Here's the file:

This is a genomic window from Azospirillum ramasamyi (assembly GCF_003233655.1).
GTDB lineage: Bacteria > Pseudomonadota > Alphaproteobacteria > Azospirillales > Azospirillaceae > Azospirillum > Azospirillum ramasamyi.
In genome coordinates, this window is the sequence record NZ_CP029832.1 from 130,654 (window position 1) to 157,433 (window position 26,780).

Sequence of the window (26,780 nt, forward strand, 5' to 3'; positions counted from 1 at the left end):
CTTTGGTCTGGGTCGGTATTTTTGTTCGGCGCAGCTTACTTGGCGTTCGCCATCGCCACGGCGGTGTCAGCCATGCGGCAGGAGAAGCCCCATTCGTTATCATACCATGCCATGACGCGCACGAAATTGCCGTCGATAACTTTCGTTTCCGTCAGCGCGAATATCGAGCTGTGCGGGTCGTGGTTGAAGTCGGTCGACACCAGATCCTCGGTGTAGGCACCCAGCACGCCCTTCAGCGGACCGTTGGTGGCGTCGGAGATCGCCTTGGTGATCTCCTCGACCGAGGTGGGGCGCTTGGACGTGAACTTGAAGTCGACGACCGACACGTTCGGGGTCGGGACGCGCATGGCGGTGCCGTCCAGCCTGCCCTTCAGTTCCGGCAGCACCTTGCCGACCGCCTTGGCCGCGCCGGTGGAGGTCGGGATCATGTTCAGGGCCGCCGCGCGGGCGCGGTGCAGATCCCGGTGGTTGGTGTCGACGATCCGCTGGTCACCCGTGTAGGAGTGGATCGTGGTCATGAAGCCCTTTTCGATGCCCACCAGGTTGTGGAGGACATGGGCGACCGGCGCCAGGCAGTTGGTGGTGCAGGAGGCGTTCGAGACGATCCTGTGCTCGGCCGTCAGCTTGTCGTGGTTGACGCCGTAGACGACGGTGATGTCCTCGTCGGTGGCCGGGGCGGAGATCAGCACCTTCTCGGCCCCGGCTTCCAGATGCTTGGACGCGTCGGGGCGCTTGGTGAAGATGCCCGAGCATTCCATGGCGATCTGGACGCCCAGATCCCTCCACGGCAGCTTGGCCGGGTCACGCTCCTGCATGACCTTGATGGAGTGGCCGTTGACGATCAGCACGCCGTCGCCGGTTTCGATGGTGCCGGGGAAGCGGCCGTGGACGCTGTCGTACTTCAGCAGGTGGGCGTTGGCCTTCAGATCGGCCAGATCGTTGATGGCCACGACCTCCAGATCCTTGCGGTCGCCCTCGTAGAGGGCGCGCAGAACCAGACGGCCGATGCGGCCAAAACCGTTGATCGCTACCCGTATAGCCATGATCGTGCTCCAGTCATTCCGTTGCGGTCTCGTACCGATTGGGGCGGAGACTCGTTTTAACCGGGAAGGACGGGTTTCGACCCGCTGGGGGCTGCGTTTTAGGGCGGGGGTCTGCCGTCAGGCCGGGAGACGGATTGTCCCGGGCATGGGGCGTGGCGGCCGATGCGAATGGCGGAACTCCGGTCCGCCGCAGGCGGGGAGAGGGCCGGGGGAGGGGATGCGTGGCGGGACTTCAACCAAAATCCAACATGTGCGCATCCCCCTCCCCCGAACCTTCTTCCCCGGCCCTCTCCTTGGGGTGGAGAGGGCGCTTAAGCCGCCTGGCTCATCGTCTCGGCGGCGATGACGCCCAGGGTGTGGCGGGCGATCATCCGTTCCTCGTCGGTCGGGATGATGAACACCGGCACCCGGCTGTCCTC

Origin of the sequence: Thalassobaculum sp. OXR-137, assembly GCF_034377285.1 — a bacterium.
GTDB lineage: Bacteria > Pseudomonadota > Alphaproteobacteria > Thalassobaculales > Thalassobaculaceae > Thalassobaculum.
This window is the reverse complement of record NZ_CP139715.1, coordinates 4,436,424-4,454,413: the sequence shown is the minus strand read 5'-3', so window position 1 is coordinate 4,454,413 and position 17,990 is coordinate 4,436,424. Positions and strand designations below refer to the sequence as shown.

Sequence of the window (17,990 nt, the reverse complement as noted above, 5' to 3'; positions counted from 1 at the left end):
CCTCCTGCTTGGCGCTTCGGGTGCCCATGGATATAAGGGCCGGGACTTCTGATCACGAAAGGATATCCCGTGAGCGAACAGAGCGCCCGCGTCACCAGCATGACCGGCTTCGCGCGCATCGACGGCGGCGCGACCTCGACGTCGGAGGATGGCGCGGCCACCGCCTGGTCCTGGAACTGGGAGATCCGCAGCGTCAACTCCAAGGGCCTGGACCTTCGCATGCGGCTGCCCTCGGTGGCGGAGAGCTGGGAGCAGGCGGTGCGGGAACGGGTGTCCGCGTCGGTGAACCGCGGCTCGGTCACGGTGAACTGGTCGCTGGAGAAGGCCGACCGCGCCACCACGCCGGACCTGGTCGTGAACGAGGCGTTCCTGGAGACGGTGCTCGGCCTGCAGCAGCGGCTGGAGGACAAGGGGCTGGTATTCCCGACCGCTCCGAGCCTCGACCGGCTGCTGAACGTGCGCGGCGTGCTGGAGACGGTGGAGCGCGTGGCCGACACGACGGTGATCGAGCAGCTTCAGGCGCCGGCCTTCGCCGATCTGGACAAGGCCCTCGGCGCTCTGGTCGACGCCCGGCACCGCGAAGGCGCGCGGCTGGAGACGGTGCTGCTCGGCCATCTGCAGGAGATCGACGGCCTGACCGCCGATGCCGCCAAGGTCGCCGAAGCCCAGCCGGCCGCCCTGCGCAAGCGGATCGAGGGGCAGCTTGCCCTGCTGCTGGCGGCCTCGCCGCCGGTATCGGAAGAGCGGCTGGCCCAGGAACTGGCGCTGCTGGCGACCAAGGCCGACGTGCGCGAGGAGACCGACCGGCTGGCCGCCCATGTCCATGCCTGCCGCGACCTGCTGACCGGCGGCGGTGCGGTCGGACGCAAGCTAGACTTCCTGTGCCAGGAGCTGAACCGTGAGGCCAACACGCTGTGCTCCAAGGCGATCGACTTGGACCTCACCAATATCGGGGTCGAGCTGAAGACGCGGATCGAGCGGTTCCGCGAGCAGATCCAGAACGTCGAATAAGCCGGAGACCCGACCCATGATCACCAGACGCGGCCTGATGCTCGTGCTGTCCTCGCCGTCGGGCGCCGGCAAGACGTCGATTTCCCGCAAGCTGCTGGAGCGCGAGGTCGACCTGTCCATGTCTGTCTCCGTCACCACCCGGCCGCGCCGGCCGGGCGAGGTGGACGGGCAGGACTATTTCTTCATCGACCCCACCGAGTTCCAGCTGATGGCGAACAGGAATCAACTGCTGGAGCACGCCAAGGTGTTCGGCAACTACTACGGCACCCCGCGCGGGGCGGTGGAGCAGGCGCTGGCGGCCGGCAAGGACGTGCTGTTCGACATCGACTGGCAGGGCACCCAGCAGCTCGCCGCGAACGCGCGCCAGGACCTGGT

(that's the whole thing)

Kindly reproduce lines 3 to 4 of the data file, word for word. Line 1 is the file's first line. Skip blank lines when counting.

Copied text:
In genome coordinates, this window is the sequence record NZ_CP029832.1 from 130,654 (window position 1) to 157,433 (window position 26,780).

Sequence of the window (26,780 nt, forward strand, 5' to 3'; positions counted from 1 at the left end):